What’s the total wages bill and how much has it gone up by?

It simply looks like hiring freezes leading to higher % raises for current staff (or sackings/redundancy) but lower growth overall.

Statistics like these don’t actually mean much without context. I’ve been in companies where we would have averaged over 10% pay rises but its because we sacked a whole heap of staff and people were needed to fill higher positions.

A_Cog 7:16 pm 19 Jun 13

arescarti42 said :

What your comment shows is the extent of the bubble that public servants live in. As someone who works in the private sector, I can tell you that out in the real world where businesses actually have to turn a profit or go belly up, the economy isn’t doing brilliantly, and many businesses are struggling.

Nah mate, you’re wrong. Monthly car sales figures in Australia have been breaking records repeatedly, since 2010. That is for sales of NEW cars. For most people, a new car is the second largest purchase of their lives. If they are employees, they’re not in so much financial distress, and if the purchases are by business owners, well, they must be doing well enough to swing $30K to $60K in cash or debt.

arescarti42 said :

Errr, it’s of concern because wages rose by 3.3% points more than inflation.

Congratulations on both misunderstanding a statistic, and also misrepresenting what it means and taking it out of context. The GENERAL increase to the CPI was 2.5%, but that number is comprised of many other rises to component indices, hence my reference to health and education increasing by 6.1% and 5.8% respectively.

I stand my my points: the pay increase represents (a) staff becoming better at their jobs the longer that they are in them, in a way that the private sector doesn’t do because they shaft more experienced workers and pay them the same as newbies, and (b) the APS being a model employer and not shafting women (and in fact, ALL their workers).

Masquara 4:40 pm 19 Jun 13

Well every certified agreement I’ve seen in the last few years has had pay increases of four per cent or lower.

Rollersk8r 4:16 pm 19 Jun 13

Surprise – more people were recruited at the senior end and the average wage went up! It has also been widely reported these senior ranks are being targeted for reduction, regardless of Abbott.

pepmeup 2:35 pm 19 Jun 13

(b) the progression along the pay scale from APS4.2 to 4.3 or EL1.1 to EL1.2 or wherever the worker is. This is justified because every year, if the person has done a good job and also improved their skills, they are a more effective and efficient public servant than they were previously.

I almost spat my coffee out reading this, is it a Joke?

gee the figures in the above story will make it very easy for the Abbott gov to cut the 12,000 jobs. the rest of the country must hate us. Holden workers are being asked to take a pay reduction to save their jobs while Publics servants are getting twice CPI pay increases.

Looks like a tough few years for some who live with in the APS Bubble

thebrownstreak69 1:54 pm 19 Jun 13

I’m about to sign a contract for 10% lower rate than this year. Worth it to keep constant contract work going over the next 12 months, though, so no compliants from me.

Watson 1:51 pm 19 Jun 13

Lower recruitment rates also means that more of the people filling the current positions are on a higher increment for their level. I don’t think it’s that unusual to pay more experienced people a higher rate? If you would start massively recruiting noobies, that would translate in a drop in average pay.

arescarti42 1:41 pm 19 Jun 13

A_Cog said :

So? Why is this of any concern?!?

The general CPI rise for March 2012-March 2013 was 2.5%.

Errr, it’s of concern because wages rose by 3.3% points more than inflation.

If it is progression along the pay scale, then what it means is that the public service is skewing towards more high level staff and becoming increasingly top heavy. If it wasn’t, then staff moving up the pay scale would be averaged out by people at the top retiring and newbies coming in at the bottom, and it wouldn’t impact on the average wage.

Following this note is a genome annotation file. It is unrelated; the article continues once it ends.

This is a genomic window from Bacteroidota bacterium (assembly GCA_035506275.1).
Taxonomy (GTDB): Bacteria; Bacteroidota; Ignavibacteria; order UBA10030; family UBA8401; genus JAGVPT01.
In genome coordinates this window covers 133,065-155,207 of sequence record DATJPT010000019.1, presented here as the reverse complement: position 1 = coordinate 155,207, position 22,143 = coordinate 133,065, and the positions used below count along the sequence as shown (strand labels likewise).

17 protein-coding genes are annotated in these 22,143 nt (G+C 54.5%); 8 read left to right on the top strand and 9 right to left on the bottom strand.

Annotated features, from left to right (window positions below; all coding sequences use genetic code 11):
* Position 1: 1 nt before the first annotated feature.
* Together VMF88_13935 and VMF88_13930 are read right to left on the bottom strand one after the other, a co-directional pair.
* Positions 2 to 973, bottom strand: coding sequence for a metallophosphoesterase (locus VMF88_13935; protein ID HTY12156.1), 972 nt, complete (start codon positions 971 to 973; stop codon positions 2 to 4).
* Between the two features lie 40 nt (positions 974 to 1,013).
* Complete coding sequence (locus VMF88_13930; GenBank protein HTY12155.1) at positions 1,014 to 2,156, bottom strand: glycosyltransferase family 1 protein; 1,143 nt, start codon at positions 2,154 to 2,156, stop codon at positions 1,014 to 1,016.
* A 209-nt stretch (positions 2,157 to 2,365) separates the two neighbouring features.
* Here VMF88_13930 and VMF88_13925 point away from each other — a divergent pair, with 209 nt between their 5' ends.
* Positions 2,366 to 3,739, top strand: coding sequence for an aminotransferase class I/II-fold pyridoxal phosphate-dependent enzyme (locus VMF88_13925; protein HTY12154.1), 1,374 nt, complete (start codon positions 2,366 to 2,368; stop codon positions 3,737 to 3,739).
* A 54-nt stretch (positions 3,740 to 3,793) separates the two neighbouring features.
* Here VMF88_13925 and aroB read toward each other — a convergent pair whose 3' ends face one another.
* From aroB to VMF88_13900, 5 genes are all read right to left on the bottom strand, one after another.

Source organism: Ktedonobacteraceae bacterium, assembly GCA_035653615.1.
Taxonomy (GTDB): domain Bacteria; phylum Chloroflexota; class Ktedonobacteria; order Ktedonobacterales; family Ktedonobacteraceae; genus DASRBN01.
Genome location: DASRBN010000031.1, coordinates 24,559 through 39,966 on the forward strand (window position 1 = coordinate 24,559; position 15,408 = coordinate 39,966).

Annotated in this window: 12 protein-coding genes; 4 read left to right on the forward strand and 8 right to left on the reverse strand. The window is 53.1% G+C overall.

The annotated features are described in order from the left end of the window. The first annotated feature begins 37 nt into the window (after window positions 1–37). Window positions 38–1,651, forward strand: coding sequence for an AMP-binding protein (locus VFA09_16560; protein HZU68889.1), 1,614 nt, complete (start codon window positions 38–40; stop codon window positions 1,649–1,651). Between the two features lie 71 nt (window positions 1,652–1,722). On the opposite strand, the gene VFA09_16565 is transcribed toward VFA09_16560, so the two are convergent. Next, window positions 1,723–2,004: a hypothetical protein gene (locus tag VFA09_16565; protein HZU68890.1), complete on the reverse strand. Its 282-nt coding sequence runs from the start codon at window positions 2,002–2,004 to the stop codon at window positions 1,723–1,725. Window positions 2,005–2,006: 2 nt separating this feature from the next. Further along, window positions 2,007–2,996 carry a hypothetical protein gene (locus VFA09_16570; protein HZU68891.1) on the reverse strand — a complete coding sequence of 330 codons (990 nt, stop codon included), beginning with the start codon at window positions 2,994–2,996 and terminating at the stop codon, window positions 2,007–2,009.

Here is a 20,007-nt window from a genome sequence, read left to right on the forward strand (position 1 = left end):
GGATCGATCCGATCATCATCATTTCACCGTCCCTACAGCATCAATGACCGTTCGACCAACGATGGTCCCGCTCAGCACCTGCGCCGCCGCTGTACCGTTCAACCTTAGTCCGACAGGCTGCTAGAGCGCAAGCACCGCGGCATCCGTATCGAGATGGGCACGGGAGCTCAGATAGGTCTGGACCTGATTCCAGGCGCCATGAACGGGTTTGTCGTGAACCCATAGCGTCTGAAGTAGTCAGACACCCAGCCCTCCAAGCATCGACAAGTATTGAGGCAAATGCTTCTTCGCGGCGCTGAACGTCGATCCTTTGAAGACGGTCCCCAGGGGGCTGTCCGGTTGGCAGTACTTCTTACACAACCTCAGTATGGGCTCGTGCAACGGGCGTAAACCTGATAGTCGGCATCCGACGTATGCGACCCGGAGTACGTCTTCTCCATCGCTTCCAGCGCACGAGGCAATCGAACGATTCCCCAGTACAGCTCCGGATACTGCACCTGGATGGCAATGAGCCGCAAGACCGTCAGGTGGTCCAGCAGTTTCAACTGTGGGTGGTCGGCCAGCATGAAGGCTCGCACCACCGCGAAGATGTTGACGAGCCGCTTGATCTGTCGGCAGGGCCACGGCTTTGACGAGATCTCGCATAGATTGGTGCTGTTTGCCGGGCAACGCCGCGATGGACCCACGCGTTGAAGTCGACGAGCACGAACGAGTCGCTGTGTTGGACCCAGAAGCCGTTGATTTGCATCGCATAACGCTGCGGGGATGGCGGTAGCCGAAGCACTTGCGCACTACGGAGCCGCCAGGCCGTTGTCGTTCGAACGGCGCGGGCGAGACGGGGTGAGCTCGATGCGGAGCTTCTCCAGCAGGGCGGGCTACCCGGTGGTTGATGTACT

A_Cog said :

The APS pay increase doesn’t show that the public service is a gravy train – far from it. What this pay increase shows is the inherent stinginess in the private sector, with businesses lying their heads off about cost pressures despite booming profits (think banks or the financial services sector) and using their lies to shaft workers from getting a fair days pay for a fair days work.

What your comment shows is the extent of the bubble that public servants live in. As someone who works in the private sector, I can tell you that out in the real world where businesses actually have to turn a profit or go belly up, the economy isn’t doing brilliantly, and many businesses are struggling.

Far from taking significantly above CPI wage increases, workers in many industries are taking wage cuts, some massive (wages for certain skilled mining occupations are down by a third). Lower skilled workers in many industries are having their hours cut back or are just being laid off.

A_Cog 1:21 pm 19 Jun 13

So? Why is this of any concern?!?

The general CPI rise for March 2012-March 2013 was 2.5%. For health it was 6.1%, Education was 5.8%. Business costs increase year to year from suppliers, utilities, resources, so why is it verboten for public servants? According to neoliberal economics, low levels of inflation is not just healthy but necessary for economic growth, you know, that single fundamental drive underpinning the western way of life.

Also, these rises are comprised of two things: (a) the annual increases to APS wages which are built into the Enterprise Agreements, and (b) the progression along the pay scale from APS4.2 to 4.3 or EL1.1 to EL1.2 or wherever the worker is. This is justified because every year, if the person has done a good job and also improved their skills, they are a more effective and efficient public servant than they were previously. So it is justified for their pay to increase because the capabilities of that worker have improved, and CPI rises to groceries/rent/everything occur.

The APS pay increase doesn’t show that the public service is a gravy train – far from it. What this pay increase shows is the inherent stinginess in the private sector, with businesses lying their heads off about cost pressures despite booming profits (think banks or the financial services sector) and using their lies to shaft workers from getting a fair days pay for a fair days work.

The APS is a [near] mdoel employer. It follows workplace laws and recompenses workers fairly. Just look at the fact that the gender disparity is negligible: …”near-perfect pay equality between male and female public servants…”

1 2 3

Related Articles

CBR Tweets

Sign up to our newsletter

Top
Copyright © 2017 Riot ACT Holdings Pty Ltd. All rights reserved.
www.the-riotact.com | www.b2bmagazine.com.au | www.thisiscanberra.com

Search across the site